rOpenSci Hackathon 2014


(Ramnath) Open Science
essentially facilitates a much more rapid distribution of ideas. And I think much more rapid development
of new concepts. GitHub
Presents in association with
The Alfred P. Sloan Foundation and F1000 Research rOpenSci Hackathon 2014 (Karthik Ram) This event
is a collection of people who are academics,
who are graduate students, who are post docs,
who are professional researchers, professional software developers. And all these people
are working on various aspects that can really improve science. ♪ (upbeat music) ♪ (Carl Boettiger) I got started
with rOpenSci three years ago now when I was working
on a problem accessing phylogenetic trees from the Internet
and came across Scott talking on his blog about
doing something quite similar. And we decided
we should put our heads together. There’s a lot of these kinds of
scientific repositories online that are just not
readily available to users. And we can build a kind of pipeline
to bridge the gap between the scientific infrastructure
and the researcher. (Max Odgen) I’m primarily a programmer
so all the collaboration that I know is how programmers collaborate,
things like Git and GitHub and sending pull requests to each other,
except science doesn’t have Git yet. It needs things like Git
that make the collaboration scale to a global contributor network. (Ramnath) We have a lot to learn
from the open source movement, from the software development movement. Their workflows are optimized.
They make it easy so that people can
collaborate on code. They’re more productive when it comes to
how they write and share. (Karthik Ram) The motivation
for getting people together is to build tools, is to build
new collaborations, and to foster a new community
of researchers who are developing these kinds of tools. (Hilary Parker) I’m working on
this test.dat package, which is going to be a suite of functions
for quality control checks for your data frames
when you first load them and then also, a suite of functions
for correcting those problems. (Ciera Martinez) Right now,
I’m working on a guide to reproducibility. I went through, talked to a lot of people,
looked through discussions that people were already having,
compiled that. And then, I’m working with
a few people remotely who are actually not even here,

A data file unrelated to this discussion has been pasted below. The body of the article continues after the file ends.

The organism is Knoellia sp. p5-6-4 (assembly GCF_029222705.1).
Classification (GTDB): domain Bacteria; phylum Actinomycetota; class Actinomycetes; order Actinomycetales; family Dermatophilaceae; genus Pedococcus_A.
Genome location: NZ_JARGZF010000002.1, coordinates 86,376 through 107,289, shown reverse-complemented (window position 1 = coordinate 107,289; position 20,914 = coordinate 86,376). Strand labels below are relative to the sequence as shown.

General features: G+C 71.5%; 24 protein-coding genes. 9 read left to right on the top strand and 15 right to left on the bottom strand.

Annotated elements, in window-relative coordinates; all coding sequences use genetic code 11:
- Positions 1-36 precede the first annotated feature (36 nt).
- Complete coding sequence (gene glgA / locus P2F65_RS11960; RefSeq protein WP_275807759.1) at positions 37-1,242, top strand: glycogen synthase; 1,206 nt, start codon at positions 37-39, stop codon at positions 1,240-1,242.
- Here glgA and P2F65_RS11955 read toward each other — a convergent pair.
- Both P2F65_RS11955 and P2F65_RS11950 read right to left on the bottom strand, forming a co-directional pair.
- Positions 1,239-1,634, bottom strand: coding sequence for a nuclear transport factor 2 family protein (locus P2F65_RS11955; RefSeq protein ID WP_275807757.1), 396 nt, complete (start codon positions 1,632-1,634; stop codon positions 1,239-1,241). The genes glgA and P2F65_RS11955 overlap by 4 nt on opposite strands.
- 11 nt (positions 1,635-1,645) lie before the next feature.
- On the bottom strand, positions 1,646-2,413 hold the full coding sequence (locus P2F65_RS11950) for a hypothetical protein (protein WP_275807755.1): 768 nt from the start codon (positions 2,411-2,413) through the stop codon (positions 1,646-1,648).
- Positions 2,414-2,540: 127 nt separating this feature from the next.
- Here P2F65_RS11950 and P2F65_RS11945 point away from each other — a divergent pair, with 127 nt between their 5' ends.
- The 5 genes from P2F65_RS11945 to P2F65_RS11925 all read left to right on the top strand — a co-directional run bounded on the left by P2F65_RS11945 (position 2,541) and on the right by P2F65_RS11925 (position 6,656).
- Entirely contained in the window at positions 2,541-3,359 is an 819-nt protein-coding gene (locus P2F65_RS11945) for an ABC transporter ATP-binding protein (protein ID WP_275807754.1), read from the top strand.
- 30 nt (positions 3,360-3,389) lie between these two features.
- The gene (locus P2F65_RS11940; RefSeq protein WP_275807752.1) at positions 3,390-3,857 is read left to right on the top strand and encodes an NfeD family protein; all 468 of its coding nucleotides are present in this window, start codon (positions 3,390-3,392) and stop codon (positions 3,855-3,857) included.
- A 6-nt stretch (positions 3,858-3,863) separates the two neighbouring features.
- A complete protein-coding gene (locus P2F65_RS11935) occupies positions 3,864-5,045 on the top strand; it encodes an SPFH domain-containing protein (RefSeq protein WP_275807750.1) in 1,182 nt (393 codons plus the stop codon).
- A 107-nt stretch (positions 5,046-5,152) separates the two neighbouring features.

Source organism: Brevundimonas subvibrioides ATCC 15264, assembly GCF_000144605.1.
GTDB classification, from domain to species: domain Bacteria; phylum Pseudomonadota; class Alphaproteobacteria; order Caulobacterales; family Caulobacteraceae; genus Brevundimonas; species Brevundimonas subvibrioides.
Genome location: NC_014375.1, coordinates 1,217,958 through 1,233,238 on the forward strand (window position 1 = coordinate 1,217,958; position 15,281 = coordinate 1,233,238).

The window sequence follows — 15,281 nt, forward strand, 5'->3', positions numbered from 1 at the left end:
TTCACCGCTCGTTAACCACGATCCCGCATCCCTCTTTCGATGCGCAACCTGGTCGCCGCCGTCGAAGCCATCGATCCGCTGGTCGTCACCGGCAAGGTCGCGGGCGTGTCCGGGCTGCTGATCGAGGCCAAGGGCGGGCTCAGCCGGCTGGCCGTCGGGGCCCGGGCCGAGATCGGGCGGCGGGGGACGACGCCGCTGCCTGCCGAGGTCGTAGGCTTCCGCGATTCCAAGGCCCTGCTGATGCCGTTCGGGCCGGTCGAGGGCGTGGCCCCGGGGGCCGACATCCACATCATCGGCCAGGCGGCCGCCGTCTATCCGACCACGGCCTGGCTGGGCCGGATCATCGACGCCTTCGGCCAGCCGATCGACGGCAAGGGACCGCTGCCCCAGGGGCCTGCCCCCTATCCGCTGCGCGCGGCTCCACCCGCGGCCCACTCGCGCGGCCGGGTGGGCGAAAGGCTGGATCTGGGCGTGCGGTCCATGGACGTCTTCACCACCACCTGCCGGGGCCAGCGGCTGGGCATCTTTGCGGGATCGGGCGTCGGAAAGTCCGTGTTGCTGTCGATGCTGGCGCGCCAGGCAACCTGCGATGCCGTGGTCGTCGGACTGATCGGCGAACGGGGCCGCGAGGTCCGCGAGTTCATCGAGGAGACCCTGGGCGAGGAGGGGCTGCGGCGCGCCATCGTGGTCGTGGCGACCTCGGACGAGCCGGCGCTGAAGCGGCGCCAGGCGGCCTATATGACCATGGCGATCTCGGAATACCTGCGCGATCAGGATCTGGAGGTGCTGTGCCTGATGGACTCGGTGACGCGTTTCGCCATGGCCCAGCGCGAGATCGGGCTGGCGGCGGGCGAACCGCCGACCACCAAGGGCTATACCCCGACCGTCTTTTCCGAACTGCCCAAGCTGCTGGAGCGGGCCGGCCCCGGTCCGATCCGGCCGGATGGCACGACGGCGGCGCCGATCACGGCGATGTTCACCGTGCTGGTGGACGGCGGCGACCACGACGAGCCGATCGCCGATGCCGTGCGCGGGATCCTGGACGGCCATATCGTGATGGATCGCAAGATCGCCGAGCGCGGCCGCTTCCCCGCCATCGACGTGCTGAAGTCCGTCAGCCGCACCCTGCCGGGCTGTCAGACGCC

and we are compiling all that contentso it can be available to whoever needs it.(Ted Hart) One of the things
we do a lot with rOpenSci, is we have all these databases of
species occurrence data. We can make these maps
where you have lots of points on them. But one of the things is
if you have a thousand points on the map, it gets really cluttered
and doesn’t look very good so I added an extension which allows
all those points to cluster. And we really feel like this allows people
to get their data out there and communicate it with the general public. – So what is this here?
– This is just data maps. – These are data maps.
– More maps and … (Karthik Ram) The OpenScience community
is really, really important for the future of science. Most of the challenges we have
with reproducibility, with transparency, with being able to
build off of other people’s research, all stems from the fact that
a lot of research objects are simply not open. In the last few years, I’ve seen
the Open Science Movement get bigger and bigger. And the kinds of social change
we’re promoting among scientists can really transform science
and help us do more with the kind of resources that we have. ♪ (music) ♪ More at
github.com/rOpenSci ♪ (music) ♪

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3 thoughts on “rOpenSci Hackathon 2014

  1. I noticed that all of the projects (I saw) that were in development were primarily code development with useful science applications. 

    I wonder if they are trying to edge their way into a completely open Academia or just to Open Source the code. If it's the former, I might need to think about it a little longer. If it's the latter, I am definitely willing to help!

  2. We’re improving GitHub for Science with a new guide, citable code for academic software, and free research accounts: https://github.com/blog/1840-improving-github-for-science

    We’ve also just released a new video about one of our favorite science projects on GitHub, rOpenSci – check it out below. #openscience #opendata

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